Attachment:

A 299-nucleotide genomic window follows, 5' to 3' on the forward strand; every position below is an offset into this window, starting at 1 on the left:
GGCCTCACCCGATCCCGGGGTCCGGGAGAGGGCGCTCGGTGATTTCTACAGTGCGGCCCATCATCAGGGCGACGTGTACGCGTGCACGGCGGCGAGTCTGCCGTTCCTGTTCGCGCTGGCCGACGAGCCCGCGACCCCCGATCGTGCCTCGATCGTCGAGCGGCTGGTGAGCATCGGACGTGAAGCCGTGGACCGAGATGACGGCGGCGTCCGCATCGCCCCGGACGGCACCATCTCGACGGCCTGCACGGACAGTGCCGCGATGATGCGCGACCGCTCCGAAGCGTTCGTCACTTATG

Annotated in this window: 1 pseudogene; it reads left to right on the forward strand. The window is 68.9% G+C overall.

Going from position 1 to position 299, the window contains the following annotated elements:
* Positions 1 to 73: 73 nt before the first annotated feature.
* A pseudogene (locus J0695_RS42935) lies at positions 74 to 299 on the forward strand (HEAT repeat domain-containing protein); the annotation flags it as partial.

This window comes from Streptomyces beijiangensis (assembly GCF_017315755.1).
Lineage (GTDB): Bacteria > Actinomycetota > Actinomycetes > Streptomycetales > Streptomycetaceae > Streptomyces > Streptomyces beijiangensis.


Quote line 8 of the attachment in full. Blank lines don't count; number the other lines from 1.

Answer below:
Lineage (GTDB): Bacteria > Actinomycetota > Actinomycetes > Streptomycetales > Streptomycetaceae > Streptomyces > Streptomyces beijiangensis.